We have two great reasons to celebrate today. First, it’s day two of La Cocina Restaurant Week, celebrating the voices, talent, and food of chefs across the Bay Area with dinners hosted by La Cocina entrepreneurs and acclaimed San Francisco chefs alike. And secondly, it’s International Womens’ Day! What better opportunity to champion the social, economic, cultural, and political achievement of women everywhere?
As a proud partner in La Cocina’s Restaurant Week, we spoke with Nite Yun, a La Cocina grad and founder of the Cambodian food business Nyum Bai. The concept started as a pop-up and catering business and recently landed a permanent spot in Emeryville’s Public Market. On Sunday, Nite will be cooking with Chef Sophina Uong, who was also born in Cambodia and will be helming the kitchen at the forthcoming Mestiza Taqueria.
Here, Nite tells us all about growing up as a Cambodian refugee in America, the challenges and rewards of owning her business, and why it’s her mission to celebrate pre-war Cambodian food and culture.
Tell me about your background and coming to the U.S.
My family is from Cambodia, and during the war there was a genocide that happened in Cambodia. When my family fled the country in 1977, we ended up in a refugee camp in Thailand. That’s where I was born. Our family got sponsored by our church in 1984, and that’s when we came to the States. We were in Texas for a few months, and then we ended up moving to Stockton.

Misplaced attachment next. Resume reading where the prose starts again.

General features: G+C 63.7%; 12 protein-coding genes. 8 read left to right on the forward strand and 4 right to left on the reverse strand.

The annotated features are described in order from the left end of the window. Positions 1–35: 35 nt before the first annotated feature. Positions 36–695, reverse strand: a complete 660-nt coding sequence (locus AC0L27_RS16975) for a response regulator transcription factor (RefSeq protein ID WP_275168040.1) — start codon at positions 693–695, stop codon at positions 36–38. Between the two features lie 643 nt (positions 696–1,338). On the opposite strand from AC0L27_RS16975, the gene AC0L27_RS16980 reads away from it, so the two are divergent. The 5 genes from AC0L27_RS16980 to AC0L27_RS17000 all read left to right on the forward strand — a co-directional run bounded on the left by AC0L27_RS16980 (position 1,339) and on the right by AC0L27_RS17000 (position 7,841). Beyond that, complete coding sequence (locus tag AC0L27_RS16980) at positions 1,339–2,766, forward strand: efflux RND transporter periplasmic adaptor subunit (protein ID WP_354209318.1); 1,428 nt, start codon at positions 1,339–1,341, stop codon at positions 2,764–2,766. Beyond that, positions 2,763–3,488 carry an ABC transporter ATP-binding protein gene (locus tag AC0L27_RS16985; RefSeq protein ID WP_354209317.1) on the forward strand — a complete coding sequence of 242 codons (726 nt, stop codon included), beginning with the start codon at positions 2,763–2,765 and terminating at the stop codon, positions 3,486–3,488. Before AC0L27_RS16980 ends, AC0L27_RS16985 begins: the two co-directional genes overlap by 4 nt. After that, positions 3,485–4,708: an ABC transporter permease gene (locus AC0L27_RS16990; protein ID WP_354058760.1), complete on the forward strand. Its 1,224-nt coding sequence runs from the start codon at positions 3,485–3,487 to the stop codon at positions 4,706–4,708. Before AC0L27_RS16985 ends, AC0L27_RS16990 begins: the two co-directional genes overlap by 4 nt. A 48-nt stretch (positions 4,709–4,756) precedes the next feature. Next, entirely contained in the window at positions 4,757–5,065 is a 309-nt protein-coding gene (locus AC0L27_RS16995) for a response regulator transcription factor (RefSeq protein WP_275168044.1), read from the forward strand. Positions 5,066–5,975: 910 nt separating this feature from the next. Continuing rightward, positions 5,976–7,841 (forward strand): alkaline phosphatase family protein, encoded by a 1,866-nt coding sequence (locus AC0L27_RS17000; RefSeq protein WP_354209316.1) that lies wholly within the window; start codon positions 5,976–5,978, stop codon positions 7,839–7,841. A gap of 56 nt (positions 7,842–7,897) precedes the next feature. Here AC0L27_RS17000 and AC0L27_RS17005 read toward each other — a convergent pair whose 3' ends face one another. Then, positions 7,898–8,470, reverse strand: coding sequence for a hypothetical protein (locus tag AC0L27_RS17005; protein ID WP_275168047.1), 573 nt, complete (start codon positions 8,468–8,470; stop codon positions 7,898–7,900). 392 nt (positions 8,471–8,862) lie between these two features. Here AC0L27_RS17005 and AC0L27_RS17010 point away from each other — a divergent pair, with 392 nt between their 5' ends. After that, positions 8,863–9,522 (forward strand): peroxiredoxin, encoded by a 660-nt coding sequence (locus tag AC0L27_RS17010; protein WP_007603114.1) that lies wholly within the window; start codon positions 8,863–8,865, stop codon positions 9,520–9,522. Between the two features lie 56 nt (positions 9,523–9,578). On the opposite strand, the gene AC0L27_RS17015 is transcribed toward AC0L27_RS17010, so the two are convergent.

How did you first discover Cambodian food?
Growing up, my parents only knew how to cook Cambodian food. So that was the food I grew up eating.
Did you always cook when you were younger?
I always helped my mom out in the kitchen. We grew up in a really small one-bedroom apartment, so there was really nowhere to hang out besides in the kitchen, helping my mom prep for dinner.
What do you love about Cambodian food and flavors? Tell me about some of your favorite things to make.
I like all the texture and the fresh ingredients, how we would always combine fresh herbs and veggies, and there’s always a meaty dish to go with that. For instance, there would be a green mango salad with a fried fish, or a really delicious, herbaceous fish sauce to go with a really yummy cut of steak. There’s always that contrast of fresh ingredients and cooked meat, and I love that.
We also have a lot of delicious soups. I always remember enjoying all the foods my mom prepared for my brother and I.